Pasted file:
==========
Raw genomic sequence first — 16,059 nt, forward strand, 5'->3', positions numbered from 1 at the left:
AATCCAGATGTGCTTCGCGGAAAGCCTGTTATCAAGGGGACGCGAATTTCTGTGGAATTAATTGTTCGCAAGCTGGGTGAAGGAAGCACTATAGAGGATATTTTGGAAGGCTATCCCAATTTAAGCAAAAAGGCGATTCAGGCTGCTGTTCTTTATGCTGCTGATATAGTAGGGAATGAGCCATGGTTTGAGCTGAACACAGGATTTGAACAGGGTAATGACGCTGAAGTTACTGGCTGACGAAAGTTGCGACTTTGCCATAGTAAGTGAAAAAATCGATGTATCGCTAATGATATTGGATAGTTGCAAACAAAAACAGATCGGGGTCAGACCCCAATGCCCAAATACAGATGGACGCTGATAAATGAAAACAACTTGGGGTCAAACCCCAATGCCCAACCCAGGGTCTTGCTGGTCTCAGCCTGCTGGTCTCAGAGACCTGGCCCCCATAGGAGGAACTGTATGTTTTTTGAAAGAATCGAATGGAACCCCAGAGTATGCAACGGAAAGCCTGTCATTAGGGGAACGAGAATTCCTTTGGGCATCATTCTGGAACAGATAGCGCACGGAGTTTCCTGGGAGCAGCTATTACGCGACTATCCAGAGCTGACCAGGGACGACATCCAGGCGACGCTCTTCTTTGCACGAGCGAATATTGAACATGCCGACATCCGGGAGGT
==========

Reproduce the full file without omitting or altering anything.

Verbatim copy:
Raw genomic sequence first — 16,059 nt, forward strand, 5'->3', positions numbered from 1 at the left:
AATCCAGATGTGCTTCGCGGAAAGCCTGTTATCAAGGGGACGCGAATTTCTGTGGAATTAATTGTTCGCAAGCTGGGTGAAGGAAGCACTATAGAGGATATTTTGGAAGGCTATCCCAATTTAAGCAAAAAGGCGATTCAGGCTGCTGTTCTTTATGCTGCTGATATAGTAGGGAATGAGCCATGGTTTGAGCTGAACACAGGATTTGAACAGGGTAATGACGCTGAAGTTACTGGCTGACGAAAGTTGCGACTTTGCCATAGTAAGTGAAAAAATCGATGTATCGCTAATGATATTGGATAGTTGCAAACAAAAACAGATCGGGGTCAGACCCCAATGCCCAAATACAGATGGACGCTGATAAATGAAAACAACTTGGGGTCAAACCCCAATGCCCAACCCAGGGTCTTGCTGGTCTCAGCCTGCTGGTCTCAGAGACCTGGCCCCCATAGGAGGAACTGTATGTTTTTTGAAAGAATCGAATGGAACCCCAGAGTATGCAACGGAAAGCCTGTCATTAGGGGAACGAGAATTCCTTTGGGCATCATTCTGGAACAGATAGCGCACGGAGTTTCCTGGGAGCAGCTATTACGCGACTATCCAGAGCTGACCAGGGACGACATCCAGGCGACGCTCTTCTTTGCACGAGCGAATATTGAACATGCCGACATCCGGGAGGT